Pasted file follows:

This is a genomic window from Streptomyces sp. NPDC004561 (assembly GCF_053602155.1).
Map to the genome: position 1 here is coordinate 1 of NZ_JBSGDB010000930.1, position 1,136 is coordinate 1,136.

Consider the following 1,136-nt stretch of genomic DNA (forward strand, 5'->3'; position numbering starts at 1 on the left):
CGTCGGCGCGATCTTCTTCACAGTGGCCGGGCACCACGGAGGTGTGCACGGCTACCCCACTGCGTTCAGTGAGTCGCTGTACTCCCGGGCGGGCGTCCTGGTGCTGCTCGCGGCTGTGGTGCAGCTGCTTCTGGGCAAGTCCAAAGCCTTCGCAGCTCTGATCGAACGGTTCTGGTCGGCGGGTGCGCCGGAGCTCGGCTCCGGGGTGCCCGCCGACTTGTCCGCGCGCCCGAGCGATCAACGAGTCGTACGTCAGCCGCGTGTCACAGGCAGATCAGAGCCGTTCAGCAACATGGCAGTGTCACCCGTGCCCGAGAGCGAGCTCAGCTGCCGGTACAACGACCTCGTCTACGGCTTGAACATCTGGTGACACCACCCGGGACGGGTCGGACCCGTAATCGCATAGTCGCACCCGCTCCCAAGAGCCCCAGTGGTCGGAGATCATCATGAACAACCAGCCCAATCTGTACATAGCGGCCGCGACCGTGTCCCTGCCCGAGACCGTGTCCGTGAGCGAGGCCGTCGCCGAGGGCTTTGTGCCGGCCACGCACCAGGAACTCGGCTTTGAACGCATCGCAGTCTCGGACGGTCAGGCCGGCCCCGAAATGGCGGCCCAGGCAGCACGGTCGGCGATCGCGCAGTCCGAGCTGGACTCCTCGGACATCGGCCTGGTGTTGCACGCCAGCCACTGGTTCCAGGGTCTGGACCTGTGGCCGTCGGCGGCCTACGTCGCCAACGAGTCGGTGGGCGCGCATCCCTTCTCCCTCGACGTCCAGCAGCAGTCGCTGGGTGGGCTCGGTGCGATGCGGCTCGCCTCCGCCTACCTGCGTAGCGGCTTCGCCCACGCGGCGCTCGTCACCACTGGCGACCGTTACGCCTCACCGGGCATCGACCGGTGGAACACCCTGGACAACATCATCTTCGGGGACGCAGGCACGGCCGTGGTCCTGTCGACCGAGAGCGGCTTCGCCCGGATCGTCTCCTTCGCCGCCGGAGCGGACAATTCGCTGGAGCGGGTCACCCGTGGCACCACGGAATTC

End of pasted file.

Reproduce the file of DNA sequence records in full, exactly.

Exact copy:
This is a genomic window from Streptomyces sp. NPDC004561 (assembly GCF_053602155.1).
Map to the genome: position 1 here is coordinate 1 of NZ_JBSGDB010000930.1, position 1,136 is coordinate 1,136.

Consider the following 1,136-nt stretch of genomic DNA (forward strand, 5'->3'; position numbering starts at 1 on the left):
CGTCGGCGCGATCTTCTTCACAGTGGCCGGGCACCACGGAGGTGTGCACGGCTACCCCACTGCGTTCAGTGAGTCGCTGTACTCCCGGGCGGGCGTCCTGGTGCTGCTCGCGGCTGTGGTGCAGCTGCTTCTGGGCAAGTCCAAAGCCTTCGCAGCTCTGATCGAACGGTTCTGGTCGGCGGGTGCGCCGGAGCTCGGCTCCGGGGTGCCCGCCGACTTGTCCGCGCGCCCGAGCGATCAACGAGTCGTACGTCAGCCGCGTGTCACAGGCAGATCAGAGCCGTTCAGCAACATGGCAGTGTCACCCGTGCCCGAGAGCGAGCTCAGCTGCCGGTACAACGACCTCGTCTACGGCTTGAACATCTGGTGACACCACCCGGGACGGGTCGGACCCGTAATCGCATAGTCGCACCCGCTCCCAAGAGCCCCAGTGGTCGGAGATCATCATGAACAACCAGCCCAATCTGTACATAGCGGCCGCGACCGTGTCCCTGCCCGAGACCGTGTCCGTGAGCGAGGCCGTCGCCGAGGGCTTTGTGCCGGCCACGCACCAGGAACTCGGCTTTGAACGCATCGCAGTCTCGGACGGTCAGGCCGGCCCCGAAATGGCGGCCCAGGCAGCACGGTCGGCGATCGCGCAGTCCGAGCTGGACTCCTCGGACATCGGCCTGGTGTTGCACGCCAGCCACTGGTTCCAGGGTCTGGACCTGTGGCCGTCGGCGGCCTACGTCGCCAACGAGTCGGTGGGCGCGCATCCCTTCTCCCTCGACGTCCAGCAGCAGTCGCTGGGTGGGCTCGGTGCGATGCGGCTCGCCTCCGCCTACCTGCGTAGCGGCTTCGCCCACGCGGCGCTCGTCACCACTGGCGACCGTTACGCCTCACCGGGCATCGACCGGTGGAACACCCTGGACAACATCATCTTCGGGGACGCAGGCACGGCCGTGGTCCTGTCGACCGAGAGCGGCTTCGCCCGGATCGTCTCCTTCGCCGCCGGAGCGGACAATTCGCTGGAGCGGGTCACCCGTGGCACCACGGAATTC